It’s decades past time to get transit lines rolling – move now
Written by Michael Lewis on June 5, 2018
Miami Beach sent the state a plan to join with Miami and run light rail from 63rd Street on the Beach south and then across the bay to downtown Miami.
The whole thing could be done for $220 million to $260 million, the plan said, running rail every 10 to 15 minutes for 19 hours and carrying 30,000 people a day.
The plan was the perfect solution to Miami Beach and Beach-Miami traffic congestion that has ballooned for years – so perfect that it’s a crying shame the whole idea died after the state got it more than 30 years ago.
Leafing through that April 1988 package to Tallahassee reveals that one leg of the Smart plan that the county is now trying to build could have been serving us almost three decades ago. Had it been built with bonded debt, that debt would now be repaid.
The Beach-Miami system, meanwhile, could have carried nearly 11 million riders a year for 30 years – about 12% of what all county transit services now carry.
Could have, would have, should have – but we didn’t do it.
So two years ago we were talking about spending $776 million to build only part of that line, from downtown Miami up to the Miami Beach Convention Center and no farther, shortening the 1988 plan about 4.5 miles for three times the cost.
Of course, we didn’t do that either, just as the many light rail plans for the Beach have gone by the wayside since 1988. That’s 30 years times 11 million riders a year – 330 million rides – taken up the Beach or across the causeway by car instead of mass transit while we dithered over which plan or which transit mode or which route or which vendor or which team of participants or which funding source to use.
Now the transit flavor of the day has shifted to Personal Rapid Transit, carrying a handful of riders in each pod in a system touted as costing only $10 million a mile, versus the $12 million to $13 million a mile of the light rail plan 30 years ago.
Sounds wonderful. Sounds like a bargain.
But it also sounds like we should have built the light rail 30 years ago and had 330 million rides in the interim, even if we could have saved millions in a 30-year wait marked by increasing roadway congestion.
The point is, we’ve got to stop debating and waiting and start actually using a transit mode, whatever it might be and whoever might be in charge and whatever route it takes to get there.
Every mode has fans. Aerial gondolas to the Beach, Personal Mass Transit to the Beach, light rail to the Beach, ground-level Metrorail to the Beach – one has to be better than another, one has to be cheaper, one has to be easier – but do we want to spend 30 years hunting for perfection instead of riding?
Former Miami Mayor Maurice Ferré, in a series of articles on this page last year, warned against investing in costly and dying rail transit.
Current Miami-Dade Mayor Carlos Giménez first was a proponent of heavy rail, then shifted to trains of buses running on city streets, and now seems to have moved to Personal Rapid Transit for at least some county transit legs.
This newspaper has long sought as few transit modes as possible in order to build ridership, because more passengers will ride if they don’t have to transfer. (The automobile is the ultimate no-transfer ride, which may be one reason we have so much trouble getting people to leave theirs at home and use public transit instead.)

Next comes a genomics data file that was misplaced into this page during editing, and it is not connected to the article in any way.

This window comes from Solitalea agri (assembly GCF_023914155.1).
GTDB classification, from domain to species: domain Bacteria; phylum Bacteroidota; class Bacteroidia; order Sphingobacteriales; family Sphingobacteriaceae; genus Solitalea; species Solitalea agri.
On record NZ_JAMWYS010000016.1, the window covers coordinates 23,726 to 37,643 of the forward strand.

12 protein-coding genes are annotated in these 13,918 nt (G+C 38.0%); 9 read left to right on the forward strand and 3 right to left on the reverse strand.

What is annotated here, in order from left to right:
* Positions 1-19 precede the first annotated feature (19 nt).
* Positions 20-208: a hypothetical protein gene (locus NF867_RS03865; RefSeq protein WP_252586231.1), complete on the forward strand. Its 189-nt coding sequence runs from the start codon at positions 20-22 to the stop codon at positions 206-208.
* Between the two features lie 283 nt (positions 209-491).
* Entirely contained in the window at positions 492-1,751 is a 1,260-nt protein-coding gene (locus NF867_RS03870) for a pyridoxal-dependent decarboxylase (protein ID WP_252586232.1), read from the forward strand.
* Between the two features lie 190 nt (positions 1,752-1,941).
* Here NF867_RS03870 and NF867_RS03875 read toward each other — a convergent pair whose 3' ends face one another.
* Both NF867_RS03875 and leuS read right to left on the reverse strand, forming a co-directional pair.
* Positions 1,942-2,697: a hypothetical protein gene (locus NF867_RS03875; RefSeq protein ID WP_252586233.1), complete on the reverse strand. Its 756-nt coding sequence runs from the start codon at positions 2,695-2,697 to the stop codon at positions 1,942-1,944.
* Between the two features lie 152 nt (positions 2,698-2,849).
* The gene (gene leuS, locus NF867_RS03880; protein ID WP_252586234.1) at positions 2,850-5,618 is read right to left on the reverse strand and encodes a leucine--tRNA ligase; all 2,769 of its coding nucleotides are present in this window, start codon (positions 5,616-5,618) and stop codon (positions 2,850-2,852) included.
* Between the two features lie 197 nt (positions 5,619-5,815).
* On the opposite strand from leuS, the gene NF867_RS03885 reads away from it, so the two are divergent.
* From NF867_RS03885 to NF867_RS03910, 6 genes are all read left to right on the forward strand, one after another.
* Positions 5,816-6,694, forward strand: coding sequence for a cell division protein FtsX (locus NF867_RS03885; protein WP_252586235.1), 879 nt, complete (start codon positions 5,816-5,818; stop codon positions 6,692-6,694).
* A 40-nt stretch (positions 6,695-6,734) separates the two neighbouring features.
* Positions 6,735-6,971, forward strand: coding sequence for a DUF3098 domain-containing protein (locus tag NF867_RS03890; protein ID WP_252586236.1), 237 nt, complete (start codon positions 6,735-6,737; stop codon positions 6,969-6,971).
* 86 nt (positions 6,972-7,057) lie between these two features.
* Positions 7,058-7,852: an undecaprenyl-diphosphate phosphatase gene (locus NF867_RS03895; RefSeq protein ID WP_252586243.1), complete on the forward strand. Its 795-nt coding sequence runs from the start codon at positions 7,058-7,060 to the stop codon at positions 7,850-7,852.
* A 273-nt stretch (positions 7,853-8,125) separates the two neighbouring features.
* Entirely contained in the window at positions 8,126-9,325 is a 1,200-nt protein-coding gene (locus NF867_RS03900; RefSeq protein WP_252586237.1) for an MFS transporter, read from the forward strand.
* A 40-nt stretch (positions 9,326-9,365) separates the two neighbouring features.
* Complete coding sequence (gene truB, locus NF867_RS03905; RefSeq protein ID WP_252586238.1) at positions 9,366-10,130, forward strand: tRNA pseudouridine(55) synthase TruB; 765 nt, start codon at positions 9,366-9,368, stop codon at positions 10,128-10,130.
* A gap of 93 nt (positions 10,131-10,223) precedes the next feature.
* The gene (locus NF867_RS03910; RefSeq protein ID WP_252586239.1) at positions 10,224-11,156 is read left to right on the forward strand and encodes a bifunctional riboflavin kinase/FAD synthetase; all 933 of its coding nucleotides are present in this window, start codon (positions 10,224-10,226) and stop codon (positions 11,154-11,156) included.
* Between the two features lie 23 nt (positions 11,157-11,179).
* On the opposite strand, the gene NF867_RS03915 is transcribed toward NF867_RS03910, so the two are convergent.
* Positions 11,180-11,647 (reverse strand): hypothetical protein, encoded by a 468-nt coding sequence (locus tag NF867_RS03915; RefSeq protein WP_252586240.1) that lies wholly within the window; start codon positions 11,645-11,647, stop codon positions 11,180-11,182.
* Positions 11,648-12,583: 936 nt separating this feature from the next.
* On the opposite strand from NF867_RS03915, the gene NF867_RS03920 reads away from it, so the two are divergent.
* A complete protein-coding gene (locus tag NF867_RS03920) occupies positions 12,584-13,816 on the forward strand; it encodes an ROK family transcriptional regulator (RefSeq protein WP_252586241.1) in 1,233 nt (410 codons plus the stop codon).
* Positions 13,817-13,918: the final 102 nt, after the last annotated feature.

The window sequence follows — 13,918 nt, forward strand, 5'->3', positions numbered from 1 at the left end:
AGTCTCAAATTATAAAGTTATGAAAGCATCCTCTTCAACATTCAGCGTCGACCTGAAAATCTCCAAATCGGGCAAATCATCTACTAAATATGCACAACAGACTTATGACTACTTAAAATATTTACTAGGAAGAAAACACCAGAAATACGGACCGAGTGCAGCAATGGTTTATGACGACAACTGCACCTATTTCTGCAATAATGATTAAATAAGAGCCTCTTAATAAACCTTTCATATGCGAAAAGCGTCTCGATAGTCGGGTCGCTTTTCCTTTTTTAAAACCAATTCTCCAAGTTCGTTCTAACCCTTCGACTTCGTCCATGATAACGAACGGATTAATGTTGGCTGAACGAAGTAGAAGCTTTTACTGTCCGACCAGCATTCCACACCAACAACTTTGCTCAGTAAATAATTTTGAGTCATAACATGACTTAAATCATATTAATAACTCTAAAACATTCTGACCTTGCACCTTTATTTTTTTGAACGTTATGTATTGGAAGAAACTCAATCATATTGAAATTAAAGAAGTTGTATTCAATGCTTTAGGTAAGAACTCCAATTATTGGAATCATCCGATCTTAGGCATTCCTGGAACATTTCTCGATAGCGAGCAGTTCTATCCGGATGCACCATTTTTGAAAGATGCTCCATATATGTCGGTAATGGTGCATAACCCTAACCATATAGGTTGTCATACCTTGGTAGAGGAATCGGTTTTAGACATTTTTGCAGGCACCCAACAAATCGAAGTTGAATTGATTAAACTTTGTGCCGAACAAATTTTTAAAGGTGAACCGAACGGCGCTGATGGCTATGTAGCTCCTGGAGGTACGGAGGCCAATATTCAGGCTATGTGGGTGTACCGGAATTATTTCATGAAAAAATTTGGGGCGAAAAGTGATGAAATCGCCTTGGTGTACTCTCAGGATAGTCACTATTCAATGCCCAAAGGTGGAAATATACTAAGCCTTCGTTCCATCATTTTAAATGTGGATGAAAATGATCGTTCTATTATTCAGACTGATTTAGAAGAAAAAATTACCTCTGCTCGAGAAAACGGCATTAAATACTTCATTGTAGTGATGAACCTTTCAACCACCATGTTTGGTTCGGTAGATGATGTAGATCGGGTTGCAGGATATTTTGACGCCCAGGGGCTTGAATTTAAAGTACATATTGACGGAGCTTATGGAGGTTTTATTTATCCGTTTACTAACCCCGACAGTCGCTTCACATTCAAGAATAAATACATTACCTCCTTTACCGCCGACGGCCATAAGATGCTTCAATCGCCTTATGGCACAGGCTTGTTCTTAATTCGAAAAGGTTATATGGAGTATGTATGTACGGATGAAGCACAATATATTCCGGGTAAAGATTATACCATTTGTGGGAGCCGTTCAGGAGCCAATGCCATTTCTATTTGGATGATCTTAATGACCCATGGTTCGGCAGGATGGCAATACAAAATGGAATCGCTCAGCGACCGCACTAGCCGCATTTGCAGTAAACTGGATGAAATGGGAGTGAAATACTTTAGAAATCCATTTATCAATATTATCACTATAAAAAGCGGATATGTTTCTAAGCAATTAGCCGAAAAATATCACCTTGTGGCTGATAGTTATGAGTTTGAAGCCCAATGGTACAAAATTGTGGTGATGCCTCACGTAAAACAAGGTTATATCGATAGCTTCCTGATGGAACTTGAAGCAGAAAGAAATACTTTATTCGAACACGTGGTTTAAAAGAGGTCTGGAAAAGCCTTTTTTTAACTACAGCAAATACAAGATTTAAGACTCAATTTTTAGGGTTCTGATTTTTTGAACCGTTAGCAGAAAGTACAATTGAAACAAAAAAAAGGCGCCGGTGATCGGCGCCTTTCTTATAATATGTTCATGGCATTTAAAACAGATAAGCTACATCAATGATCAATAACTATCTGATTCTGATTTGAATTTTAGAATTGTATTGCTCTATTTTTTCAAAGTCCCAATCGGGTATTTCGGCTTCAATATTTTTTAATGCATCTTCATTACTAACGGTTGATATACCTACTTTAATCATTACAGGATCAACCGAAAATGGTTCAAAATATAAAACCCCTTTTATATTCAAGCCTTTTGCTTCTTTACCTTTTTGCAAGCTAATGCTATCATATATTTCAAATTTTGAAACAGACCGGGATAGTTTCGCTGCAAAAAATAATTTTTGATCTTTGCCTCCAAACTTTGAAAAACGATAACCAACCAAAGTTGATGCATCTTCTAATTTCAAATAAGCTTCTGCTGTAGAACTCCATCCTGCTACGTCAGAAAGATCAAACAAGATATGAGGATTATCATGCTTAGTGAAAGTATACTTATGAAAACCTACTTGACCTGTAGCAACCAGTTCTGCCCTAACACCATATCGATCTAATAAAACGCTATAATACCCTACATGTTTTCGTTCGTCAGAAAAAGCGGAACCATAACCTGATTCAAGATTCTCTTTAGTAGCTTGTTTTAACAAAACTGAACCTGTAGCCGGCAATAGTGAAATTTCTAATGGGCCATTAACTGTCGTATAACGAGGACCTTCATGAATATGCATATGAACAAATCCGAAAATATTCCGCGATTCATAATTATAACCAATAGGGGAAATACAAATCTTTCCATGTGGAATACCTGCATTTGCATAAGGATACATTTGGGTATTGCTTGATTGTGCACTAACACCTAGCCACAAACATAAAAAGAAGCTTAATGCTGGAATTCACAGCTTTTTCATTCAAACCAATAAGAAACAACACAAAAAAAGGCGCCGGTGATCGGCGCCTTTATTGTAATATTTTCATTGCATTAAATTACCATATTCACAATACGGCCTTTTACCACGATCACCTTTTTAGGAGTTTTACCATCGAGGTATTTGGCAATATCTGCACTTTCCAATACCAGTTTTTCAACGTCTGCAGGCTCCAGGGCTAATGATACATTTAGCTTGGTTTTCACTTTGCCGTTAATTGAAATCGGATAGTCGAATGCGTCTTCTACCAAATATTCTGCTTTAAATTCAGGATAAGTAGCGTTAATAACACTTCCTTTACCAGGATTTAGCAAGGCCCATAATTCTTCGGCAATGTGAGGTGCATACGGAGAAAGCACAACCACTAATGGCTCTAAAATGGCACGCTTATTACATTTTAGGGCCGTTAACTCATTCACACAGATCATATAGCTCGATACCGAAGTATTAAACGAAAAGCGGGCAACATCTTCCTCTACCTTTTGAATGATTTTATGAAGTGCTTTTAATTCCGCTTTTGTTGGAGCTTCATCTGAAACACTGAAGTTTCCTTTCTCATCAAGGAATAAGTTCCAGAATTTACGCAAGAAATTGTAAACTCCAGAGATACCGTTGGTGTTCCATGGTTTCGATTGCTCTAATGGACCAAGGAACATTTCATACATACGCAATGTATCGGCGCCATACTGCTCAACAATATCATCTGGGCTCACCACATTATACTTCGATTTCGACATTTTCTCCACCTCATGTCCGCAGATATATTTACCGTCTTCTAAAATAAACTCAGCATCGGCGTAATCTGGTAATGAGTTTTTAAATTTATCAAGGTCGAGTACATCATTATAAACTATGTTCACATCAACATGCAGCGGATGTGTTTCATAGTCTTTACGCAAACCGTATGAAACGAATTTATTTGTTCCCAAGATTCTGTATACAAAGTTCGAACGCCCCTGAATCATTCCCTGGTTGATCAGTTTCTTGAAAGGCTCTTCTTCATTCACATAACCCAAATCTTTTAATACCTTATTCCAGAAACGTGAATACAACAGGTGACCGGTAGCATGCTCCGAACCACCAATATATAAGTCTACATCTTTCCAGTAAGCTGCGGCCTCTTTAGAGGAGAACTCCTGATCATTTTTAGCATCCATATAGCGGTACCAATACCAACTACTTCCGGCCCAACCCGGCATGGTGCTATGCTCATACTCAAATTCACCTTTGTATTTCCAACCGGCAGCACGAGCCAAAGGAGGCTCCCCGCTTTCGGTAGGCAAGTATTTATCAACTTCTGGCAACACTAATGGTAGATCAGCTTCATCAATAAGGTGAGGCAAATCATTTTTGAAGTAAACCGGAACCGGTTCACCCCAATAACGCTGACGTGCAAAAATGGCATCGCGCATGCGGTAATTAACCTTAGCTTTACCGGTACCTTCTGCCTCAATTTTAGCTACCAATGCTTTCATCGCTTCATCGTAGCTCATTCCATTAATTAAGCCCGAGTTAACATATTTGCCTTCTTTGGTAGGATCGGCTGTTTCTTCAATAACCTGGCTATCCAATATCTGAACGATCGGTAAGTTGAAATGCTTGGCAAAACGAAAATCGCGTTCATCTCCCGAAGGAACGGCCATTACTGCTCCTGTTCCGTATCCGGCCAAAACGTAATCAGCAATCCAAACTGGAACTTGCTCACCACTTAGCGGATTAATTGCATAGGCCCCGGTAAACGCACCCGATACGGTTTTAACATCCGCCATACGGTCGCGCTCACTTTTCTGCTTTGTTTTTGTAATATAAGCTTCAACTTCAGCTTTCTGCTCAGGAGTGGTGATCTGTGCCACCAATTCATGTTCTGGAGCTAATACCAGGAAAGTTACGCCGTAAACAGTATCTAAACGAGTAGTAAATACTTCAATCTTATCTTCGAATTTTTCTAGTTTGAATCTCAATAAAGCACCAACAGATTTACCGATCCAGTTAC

In short, it’s like herding cats to get us all on the same track for just a transit mode, much less route, timing or financing. Get 10 Miamians in a room and you’ll hear 11 firmly held viewpoints on what we need in transit – after all, we’re all experts because we all go somewhere.
Even if we could all agree today on how to get there, some new form of transit is going to come down the road in a few months to distract us.
That’s why it’s time – right now – for government to stop studying transit modes, pick one and get it done. Mr. Ferré may be absolutely right that rail is a 19th century solution. But people still board those 19th century solutions every day and go from here to there aboard them – Brightline won’t release figures but it must have some riders on its brand-new run from Miami to Palm Beach, and we’re positive that Tri-Rail will carry passengers when it finally rolls into downtown Miami.
We also know that Bus Rapid Transit, which is like a train, would carry people if it got started. So would airborne gondolas or Personal Rapid Transit or roadways filled with autonomous vehicles, which can run far closer together than cars driven by human beings who are, after all, human when it comes to reaction time.
If we keep waiting, the cost of mobility may fall, new modes will appear, and a changing cast of officials will shift opinions on what we should do where. But meanwhile, we’ll keep suffering from increased road congestion that slows us down and – worse – makes arrival times less and less certain. That is a huge human, psychological and economic cost.
Just think: was it worth the loss of 330 million transit rides to keep debating what to do about Baylink for three decades? If we’d built it then, we’d have spent less than $1 a ride for infrastructure and now own the system free and clear – and 330 million rides would have been taken without worrying about traffic.
Bottom line: any transit mode we put into service today is going to beat waiting for tomorrow and tomorrow and tomorrow and…
Even the second-best choice is going to be far better than doing nothing. We’ve tried doing nothing for 30 years and, guess what, it didn’t work. In transit, action is better than waiting and waiting for future perfection.